Here Comes Mr. Jordan Reviews

  • Dec 02, 2019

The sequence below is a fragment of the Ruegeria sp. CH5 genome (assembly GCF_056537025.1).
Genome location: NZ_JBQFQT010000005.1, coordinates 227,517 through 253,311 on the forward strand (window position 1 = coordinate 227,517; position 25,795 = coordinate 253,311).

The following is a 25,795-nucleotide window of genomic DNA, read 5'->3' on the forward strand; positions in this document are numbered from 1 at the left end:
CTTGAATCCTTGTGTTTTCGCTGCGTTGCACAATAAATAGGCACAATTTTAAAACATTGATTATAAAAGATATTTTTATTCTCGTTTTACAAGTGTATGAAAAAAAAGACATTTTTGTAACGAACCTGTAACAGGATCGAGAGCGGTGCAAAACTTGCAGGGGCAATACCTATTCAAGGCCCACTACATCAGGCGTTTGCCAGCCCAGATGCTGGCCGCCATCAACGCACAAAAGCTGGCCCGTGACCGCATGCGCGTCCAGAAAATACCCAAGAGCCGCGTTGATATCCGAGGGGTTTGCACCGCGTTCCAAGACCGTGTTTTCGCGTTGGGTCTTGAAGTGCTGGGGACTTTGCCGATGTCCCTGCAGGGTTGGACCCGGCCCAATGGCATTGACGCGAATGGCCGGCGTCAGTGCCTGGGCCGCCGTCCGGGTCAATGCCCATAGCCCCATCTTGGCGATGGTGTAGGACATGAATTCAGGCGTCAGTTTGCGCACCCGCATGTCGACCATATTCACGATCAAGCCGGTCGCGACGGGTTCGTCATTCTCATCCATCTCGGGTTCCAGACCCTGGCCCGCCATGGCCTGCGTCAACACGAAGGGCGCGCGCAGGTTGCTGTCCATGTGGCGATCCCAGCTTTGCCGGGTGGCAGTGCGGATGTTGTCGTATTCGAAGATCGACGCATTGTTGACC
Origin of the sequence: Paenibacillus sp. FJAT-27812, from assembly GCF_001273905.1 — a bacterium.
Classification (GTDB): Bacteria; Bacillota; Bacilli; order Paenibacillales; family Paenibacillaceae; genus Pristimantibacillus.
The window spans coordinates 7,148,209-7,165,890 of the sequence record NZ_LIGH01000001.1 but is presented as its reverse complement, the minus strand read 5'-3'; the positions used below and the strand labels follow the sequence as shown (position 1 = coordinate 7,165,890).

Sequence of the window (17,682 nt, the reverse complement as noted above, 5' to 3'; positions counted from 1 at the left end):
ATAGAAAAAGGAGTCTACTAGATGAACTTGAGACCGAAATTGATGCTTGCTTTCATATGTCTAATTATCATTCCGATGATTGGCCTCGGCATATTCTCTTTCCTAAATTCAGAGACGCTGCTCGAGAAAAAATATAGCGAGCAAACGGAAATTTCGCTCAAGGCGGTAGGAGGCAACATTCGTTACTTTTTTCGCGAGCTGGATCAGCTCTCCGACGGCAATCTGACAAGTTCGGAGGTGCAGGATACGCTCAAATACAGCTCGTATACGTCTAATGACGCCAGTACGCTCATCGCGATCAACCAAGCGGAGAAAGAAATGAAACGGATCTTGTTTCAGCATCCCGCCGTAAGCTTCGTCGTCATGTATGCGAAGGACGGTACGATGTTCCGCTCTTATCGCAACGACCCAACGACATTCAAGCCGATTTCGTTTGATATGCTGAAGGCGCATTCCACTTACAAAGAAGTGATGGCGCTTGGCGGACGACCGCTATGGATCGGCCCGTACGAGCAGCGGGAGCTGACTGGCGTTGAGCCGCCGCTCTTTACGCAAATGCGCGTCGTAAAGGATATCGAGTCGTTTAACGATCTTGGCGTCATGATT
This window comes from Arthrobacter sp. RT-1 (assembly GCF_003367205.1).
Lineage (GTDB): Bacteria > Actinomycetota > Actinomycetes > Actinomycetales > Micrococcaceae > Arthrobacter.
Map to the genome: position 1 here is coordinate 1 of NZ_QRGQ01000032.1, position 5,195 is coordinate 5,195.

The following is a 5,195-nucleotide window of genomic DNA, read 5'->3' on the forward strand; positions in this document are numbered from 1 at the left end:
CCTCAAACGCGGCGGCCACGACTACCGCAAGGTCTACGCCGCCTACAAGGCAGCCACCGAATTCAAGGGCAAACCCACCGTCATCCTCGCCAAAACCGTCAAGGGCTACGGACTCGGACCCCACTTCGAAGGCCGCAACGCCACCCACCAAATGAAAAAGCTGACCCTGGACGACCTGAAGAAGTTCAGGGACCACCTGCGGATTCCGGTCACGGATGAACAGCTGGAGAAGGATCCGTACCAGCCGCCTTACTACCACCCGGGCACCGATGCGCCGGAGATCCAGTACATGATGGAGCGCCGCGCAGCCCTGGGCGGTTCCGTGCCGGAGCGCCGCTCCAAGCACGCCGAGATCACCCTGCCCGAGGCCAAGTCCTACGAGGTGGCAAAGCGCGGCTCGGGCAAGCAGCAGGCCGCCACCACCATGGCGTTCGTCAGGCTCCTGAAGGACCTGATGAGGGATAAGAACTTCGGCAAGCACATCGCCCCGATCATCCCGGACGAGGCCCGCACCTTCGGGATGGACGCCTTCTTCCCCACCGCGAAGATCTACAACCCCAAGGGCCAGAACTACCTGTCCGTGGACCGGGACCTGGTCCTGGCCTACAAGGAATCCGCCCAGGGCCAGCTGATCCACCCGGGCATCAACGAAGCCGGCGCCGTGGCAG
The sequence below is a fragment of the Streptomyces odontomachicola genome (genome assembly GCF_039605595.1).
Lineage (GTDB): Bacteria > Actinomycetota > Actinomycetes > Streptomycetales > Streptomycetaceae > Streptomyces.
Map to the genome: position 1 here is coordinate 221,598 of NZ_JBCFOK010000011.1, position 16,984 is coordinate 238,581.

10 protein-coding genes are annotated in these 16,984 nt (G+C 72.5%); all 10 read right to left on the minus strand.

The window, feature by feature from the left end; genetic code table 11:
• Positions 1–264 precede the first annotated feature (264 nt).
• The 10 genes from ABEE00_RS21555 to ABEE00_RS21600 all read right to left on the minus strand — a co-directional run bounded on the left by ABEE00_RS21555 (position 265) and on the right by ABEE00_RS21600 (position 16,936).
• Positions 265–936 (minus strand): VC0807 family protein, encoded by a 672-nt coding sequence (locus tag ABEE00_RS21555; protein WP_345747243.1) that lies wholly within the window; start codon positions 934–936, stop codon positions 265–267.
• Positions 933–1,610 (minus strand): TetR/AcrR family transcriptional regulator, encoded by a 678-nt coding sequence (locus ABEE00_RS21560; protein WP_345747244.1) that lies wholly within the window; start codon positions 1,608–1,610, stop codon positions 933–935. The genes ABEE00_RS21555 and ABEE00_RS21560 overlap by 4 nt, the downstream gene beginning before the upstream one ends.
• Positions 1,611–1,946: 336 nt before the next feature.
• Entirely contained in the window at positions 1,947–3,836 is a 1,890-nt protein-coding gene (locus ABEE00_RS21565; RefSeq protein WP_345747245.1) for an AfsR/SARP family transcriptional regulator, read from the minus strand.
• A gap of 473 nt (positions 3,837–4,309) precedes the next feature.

My experience of comedies targeted at family audiences in the 1940s has generally been negative as The Bishop's Wife (1947) was dreadfully unfunny and The Bells of St. Mary's (1945) didn't even register a chuckle. Darker, more subversive romantic comedies from the era like The Lady Eve (1941) are positively hilarious and entertained me greatly with their clever wordplay and well timed slapstick. A film like this one, which had it's concept carried over to the Warren Beatty directed Best Picture nominee Heaven Can Wait (1978), is so bland and generic that it is hard to see why it was such a hit. I suppose when considering the fact that World War II was occurring this film was a form of escapism but I would want more bang for my buck than this film provides. Professional boxer Joe Pendleton, Robert Montgomery, has his life cut short when he has an accident while flying his plane and the vehicle crashes to earth. He is prematurely killed when an overeager angel, Edward Everett Horton, chooses to save him from the pain of what he assumes will be a slow, difficult death but it is discovered that he made the wrong decision. Pendleton is given the opportunity to get placed in a new body by the angel's overseer Mr. Jordan, Claude Rains, and much to his chagrin assumes the identity of businessman Bruce Farnsworth. He does so because he wants to help Betty Logan, Evelyn Keyes, who has had her father sent to prison as a result of Farnsworth's fraud. He faces new threats as Farnsworth with his wife Julia, Rita Johnson, and his secretary Tony Abbott, John Emery, having plotted to kill him before Pendleton entered his body. He longs to return to boxing as he learns that he is destined to become world champion but as his romance with Logan develops he finds the prospect of leaving Farnsworth's body unappealing. Much like it's remake I never found this film very funny as the characters from whom the hilarity should be derived are even more buttoned up here than they were in the 1970s version. Julia and Abbott should make a more comedic version of Phyllis Dietrichson and Walter Neff but instead there seems to be a strange disconnect between them as while we should be able to believe that they were having an affair and are in cahoots they are each so chilly that it seems impossible that they would have a romance or enough passion to kill a man. Johnson came across more as a Greer Garson type than a Barbara Stanwyck and delivered her lines as though she were in a Gainsborough melodrama not a light comedy in which she is the bumbling villain. As a leading character the various quirks that Pendleton had were not funny but just mildly annoying and his constant exasperation did not have the genius of Henry Fonda in The Lady Eve. The dramatic elements of the film, namely the romance between Farnsworth and Logan, never quite got off the ground as the ‘love' between the two comes to be his main motivation for living with very little on screen development. She is one of the proper, un-emotive British ladies that was so popular during this time period but with so many of them it is hard to be impressed by their composed features and strength in times of great stress. Montgomery played the scenes of wooing between himself and his love interest as he did all of the other scenes in the film which made it hard to feel any chemistry between himself and his lady love. He mostly stands back, ogles her and tells his male accomplices how attractive she is but I was never quite in support of their union. At least you get that final scene in the 1970s version where Beatty displays his charm as he asks Julie Christie out for coffee and she accepts with a knowing smile. This film has no scene like that and we don't get the excitement of a burgeoning romance at the end of the film but a dull note that seals the films fate as a piece of unmemorable wartime entertainment not suitable for audiences all these years later.